GraWIToN organises training schools with its partners, which aims to train the GraWIToN students in multi-disciplinary fields for a broader vision in gravitational waves search field. As I joined this project lately, I missed the first GraWIToN school, however I have attended both the school since. My first school was the Data analysis school in L’Aquila, immediately after I joined GSSI. This was the first time I met all the other GraWIToN students, and we had a good chemistry between us. Often after day’s end to the schools and conference we hung out together, socialised, shared jokes, shared our native cultures and enjoyed a good time. The last school was at Birmingham on lasers and optics. These schools have variety of lectures and hand-on workshops which gave us exposure to complex science and engineering behind overwhelmingly sensitive detector.

Then came the breakthrough news. The announcement of the confirmation of the detection named GW150914. This was a game changer, it changed world’s view towards working of the detectors and existence of gravitational waves, the research received worldwide attention from the scientific community and massively by general public as well and to a certain extend it affected the life of people involved in this field. It will be an understatement if I say that it brought a big change in my life. The media reacted very positively and I received instant fame from all around, despite the fact that I was just a toddler, standing on the shoulder of giants in this field. To be honest, often decisions of going towards research rather than industrial jobs are not very popular and raises quite eyebrows. However, a lot of people now started considering them as a possibility after the detection, due to its popularity and I am glad that I was able to encourage some of them towards it. Soon after this detection, we had a conference to discuss the future impact of this detection. There I got the chance to meet a lot of great researchers behind this experiment, all of them were excited and so was I. Very few people are lucky enough to get such a boost in the beginning of their research career.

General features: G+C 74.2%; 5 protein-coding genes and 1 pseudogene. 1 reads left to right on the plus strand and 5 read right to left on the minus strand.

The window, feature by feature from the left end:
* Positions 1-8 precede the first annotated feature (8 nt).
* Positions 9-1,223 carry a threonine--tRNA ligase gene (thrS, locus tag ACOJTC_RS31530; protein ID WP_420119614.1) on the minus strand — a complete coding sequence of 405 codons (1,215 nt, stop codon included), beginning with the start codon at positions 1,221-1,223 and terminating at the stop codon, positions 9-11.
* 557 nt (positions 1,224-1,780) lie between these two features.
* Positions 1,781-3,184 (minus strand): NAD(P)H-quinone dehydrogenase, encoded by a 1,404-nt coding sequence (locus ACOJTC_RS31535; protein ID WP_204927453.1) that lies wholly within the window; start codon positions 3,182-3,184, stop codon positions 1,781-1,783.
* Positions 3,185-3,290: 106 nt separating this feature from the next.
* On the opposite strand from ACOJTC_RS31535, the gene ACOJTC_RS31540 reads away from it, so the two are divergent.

One of the most important goal of GraWIToN is to give attention to the public outreach. After the news of detection, a lot of people had several queries about the discovery. Astronomy Society of India had organised a general public forum where they could discuss their queries with the people involved in the field, I took part in it and it was exciting to see the response. My undergrad institute, IIT Kanpur, invited me to give a Skype talk on this news and its importance, which was attended by around 200 students. Other than this, there were some common active forums on social media like Quora, Google groups, Facebook where were I tried to answer their curiosity. Surprisingly or not so surprisingly a lot of people were curious to know if the discovery has any connection with time travel or interstellar travel. Then on May 9th one of the rare astronomical event was visible, the transit of the Mercury. It was completely visible from Europe and as an astronomer I was very excited. I convinced our director Eugenio Coccia to organise the event at GSSI for public viewing. We asked 2 astronomers from Observatory of Teramo to assist us with safety equipment and tracking telescope and we were prepared with our setup on the day of the event. Sadly we couldn’t show anything because the clouds cover was followed by showers. We hardly had 10 minute window, but it was not enough.

So far in this project, I learned a lot and enjoyed my journey. Hopefully soon I will be able to contribute more to the subject. In the end I would like to thank Michele Punturo, Elena Cuoco, Erika Morucci for their constant support and all the behind the scene effort, to be there whenever we need their help.